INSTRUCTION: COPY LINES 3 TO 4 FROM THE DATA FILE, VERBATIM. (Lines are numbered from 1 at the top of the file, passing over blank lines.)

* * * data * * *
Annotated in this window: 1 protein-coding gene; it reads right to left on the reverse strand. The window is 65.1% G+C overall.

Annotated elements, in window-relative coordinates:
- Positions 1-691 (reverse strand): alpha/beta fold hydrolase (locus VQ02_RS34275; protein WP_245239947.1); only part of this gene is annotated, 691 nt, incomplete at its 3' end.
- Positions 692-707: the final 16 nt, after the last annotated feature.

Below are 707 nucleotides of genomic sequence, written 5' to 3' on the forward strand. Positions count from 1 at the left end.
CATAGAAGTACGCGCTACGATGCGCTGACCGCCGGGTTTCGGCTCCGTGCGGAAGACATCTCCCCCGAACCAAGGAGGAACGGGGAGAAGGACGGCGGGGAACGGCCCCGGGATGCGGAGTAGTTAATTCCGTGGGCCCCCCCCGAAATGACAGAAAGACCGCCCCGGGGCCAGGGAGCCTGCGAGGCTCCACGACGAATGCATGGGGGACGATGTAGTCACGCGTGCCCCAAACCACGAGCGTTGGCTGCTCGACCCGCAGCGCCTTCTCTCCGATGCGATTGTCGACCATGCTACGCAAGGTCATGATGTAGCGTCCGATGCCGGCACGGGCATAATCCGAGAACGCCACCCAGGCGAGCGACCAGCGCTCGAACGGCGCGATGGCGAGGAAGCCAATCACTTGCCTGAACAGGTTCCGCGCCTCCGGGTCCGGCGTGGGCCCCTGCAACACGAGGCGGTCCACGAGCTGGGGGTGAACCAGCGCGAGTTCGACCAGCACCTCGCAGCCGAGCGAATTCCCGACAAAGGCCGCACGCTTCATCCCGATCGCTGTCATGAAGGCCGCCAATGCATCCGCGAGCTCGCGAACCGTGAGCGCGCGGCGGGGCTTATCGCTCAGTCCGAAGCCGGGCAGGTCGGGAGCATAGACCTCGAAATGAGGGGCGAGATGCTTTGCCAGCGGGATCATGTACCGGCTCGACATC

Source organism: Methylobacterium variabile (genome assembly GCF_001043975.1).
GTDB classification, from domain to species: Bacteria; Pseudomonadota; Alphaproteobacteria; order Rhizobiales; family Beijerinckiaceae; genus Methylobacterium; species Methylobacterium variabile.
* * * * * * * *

- Positions 1-691 (reverse strand): alpha/beta fold hydrolase (locus VQ02_RS34275; protein WP_245239947.1); only part of this gene is annotated, 691 nt, incomplete at its 3' end.
- Positions 692-707: the final 16 nt, after the last annotated feature.